Communication With Local Utilities Improves

Utility manual cover

Improving communication between the District and the more than 190 public supply utilities in the region is the focus of a new utility outreach program that officially kicked off this summer.

This outreach program provides tremendous benefit to utilities by offering District tools, programs and resources that can help them meet the District’s regulatory requirements, conserve water and save money.

The need for strengthened communication was identified last year when staff noticed during Polk County Comprehensive Water Supply Planning meetings that many of the participating utilities were unaware of tools and programs offered by the District. Additional meetings with representatives from Plant City and Pasco County utilities confirmed that this lack of awareness was Districtwide.

To meet the need for improved communication, the District compiled a team of staff members from multiple departments to discuss possible solutions. The team decided to create a communication plan that included the development of a utility outreach program.

An important piece of the program is an easy reference manual for utilities that lists District tools and appropriate contact information. The guide, entitled the Utility Reference Manual: A Guide to the Southwest Florida Water Management District, was developed through collaboration across many District departments.

The 30-page manual describes numerous District tools in the areas of water conservation, water supply, funding, regulation and education. Some of these tools include population projection models, large customer water use evaluation checklists, irrigation evaluation software and additional technical expertise.

In addition to providing information through the manual, the program encourages feedback about specific challenges utilities are currently facing, resulting in a two-way street of communication that allows District staff to evaluate the current tools for helping utilities and identify additional needs for support.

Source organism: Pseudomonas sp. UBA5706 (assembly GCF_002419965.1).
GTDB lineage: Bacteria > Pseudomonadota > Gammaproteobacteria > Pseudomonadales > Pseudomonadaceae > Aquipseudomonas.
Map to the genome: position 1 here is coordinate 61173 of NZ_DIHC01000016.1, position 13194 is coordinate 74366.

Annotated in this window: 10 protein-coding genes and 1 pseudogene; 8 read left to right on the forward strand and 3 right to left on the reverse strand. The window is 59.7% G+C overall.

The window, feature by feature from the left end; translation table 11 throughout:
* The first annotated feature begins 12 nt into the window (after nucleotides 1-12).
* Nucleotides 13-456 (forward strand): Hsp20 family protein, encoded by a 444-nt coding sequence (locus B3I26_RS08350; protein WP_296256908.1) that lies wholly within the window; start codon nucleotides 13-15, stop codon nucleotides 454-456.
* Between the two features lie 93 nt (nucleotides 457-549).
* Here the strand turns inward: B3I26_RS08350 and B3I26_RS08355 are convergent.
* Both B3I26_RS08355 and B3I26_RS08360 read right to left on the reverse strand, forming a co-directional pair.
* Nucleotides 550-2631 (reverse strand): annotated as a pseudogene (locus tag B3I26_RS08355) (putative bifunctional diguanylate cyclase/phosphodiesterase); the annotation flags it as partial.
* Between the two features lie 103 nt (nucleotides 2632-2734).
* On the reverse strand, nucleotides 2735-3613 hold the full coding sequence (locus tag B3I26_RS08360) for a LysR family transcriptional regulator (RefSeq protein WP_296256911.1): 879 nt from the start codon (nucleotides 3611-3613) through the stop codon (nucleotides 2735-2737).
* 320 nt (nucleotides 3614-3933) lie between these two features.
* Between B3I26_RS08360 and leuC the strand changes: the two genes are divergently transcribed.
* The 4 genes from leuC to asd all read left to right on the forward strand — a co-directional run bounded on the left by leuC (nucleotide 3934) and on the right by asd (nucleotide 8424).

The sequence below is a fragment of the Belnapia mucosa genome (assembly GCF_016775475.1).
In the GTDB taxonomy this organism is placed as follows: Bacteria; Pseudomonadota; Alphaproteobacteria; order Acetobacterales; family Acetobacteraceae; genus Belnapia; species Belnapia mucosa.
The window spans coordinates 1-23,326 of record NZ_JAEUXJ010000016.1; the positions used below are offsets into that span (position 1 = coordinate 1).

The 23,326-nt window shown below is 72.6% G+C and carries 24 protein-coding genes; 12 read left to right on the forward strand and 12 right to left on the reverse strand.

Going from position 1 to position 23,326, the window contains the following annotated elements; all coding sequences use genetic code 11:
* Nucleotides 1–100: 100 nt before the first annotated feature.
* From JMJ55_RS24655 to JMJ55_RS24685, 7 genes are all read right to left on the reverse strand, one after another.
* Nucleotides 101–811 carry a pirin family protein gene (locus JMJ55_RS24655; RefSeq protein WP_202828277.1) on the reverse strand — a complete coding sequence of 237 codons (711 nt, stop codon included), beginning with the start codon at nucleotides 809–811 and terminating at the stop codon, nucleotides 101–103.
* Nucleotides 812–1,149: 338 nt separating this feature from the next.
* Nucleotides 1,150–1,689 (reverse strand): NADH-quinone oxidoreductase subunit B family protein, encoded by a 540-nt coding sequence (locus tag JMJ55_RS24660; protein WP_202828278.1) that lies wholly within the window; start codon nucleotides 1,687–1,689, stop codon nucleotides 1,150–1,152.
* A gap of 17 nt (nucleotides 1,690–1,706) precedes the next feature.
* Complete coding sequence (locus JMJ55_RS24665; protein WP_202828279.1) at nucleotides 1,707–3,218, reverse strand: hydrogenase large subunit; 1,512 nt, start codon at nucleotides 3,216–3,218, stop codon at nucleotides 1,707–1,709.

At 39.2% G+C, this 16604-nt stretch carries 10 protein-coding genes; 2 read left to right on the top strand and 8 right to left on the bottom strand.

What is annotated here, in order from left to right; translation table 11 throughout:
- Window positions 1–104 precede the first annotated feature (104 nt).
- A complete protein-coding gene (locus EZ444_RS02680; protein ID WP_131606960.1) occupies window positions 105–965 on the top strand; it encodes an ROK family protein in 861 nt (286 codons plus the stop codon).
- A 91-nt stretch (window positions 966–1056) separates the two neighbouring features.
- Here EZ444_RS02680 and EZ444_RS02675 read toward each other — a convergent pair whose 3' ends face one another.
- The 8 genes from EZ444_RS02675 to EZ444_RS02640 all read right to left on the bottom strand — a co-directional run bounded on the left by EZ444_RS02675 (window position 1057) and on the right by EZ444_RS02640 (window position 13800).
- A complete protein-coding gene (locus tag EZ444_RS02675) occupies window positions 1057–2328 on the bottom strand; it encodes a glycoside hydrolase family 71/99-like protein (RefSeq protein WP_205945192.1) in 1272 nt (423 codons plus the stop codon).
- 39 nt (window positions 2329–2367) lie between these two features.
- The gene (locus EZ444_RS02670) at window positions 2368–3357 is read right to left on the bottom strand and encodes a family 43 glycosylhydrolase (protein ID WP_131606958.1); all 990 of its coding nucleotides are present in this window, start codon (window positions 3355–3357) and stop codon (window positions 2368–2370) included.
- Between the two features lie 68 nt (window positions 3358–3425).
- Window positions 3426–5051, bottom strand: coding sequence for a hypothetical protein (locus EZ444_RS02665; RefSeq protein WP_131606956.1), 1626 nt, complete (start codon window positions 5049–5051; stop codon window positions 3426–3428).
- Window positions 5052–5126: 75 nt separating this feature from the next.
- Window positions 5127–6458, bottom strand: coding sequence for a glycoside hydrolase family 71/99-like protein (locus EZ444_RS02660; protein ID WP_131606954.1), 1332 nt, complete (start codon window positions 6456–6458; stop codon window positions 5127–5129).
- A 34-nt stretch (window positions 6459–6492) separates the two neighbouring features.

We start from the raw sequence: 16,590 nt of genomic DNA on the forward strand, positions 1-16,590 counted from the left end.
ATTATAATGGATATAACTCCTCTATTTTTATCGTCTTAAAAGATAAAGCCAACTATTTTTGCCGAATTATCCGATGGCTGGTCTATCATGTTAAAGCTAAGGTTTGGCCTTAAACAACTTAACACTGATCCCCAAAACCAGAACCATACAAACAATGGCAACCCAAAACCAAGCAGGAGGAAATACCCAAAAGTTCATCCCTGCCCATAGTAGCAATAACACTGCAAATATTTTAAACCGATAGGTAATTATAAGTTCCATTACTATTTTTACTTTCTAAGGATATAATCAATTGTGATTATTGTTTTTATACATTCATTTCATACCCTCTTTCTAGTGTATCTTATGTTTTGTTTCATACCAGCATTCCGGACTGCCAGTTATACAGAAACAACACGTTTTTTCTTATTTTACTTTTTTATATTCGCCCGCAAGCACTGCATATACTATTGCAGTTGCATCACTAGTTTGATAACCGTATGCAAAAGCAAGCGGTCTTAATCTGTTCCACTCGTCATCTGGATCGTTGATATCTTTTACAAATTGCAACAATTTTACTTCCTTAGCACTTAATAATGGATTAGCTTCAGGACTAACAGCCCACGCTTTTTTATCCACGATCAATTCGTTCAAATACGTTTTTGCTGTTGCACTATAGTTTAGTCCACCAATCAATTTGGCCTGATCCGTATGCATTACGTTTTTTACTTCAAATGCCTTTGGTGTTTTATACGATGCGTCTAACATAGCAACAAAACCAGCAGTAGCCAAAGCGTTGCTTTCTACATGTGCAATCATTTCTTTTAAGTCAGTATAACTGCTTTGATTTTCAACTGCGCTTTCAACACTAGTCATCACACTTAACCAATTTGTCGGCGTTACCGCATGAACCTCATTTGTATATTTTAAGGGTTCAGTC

“We understand all utilities are different and require tailored water supply plans,” said Ken Herd, District water supply program director. “For this reason, we have created four regional outreach teams to identify individual challenges and customize our outreach efforts.”

These teams include representatives from multiple District departments and are set up geographically to parallel the four regional planning sections of the north, south, Tampa Bay and heartland areas. “The creation of these regional teams with measurable objectives will allow staff to help accomplish Districtwide goals,” said Herd.

One such goal is to lower the historically high water use per capita rates in the northern region through conservation programs. Cara Martin, District community affairs program manager for that area, said the northern outreach team is using an individualized approach to introduce utilities to the program. The northern region is a key area of focus for the future, and conservation is a high priority.

“By learning about District tools in a one-on-one environment, staff is able to help utilities build customized conservation plans to work toward achieving District per capita and conservation goals,” said Martin.

To evaluate the future success of the program, staff surveyed utility managers prior to them receiving the reference manuals about their knowledge of District tools and their opinions about communicating with the District. A follow-up survey will be sent on an annual basis to gauge the increase in knowledge and any changes in opinions.

“The primary benefit of this outreach will be to proactively align utilities with the District’s regulatory requirements prior to water use permit renewals,” said Herd. “We hope this program will serve as an example of the positive results that can be achieved when state and local governments work together to protect the environment while meeting the water supply needs of the public.”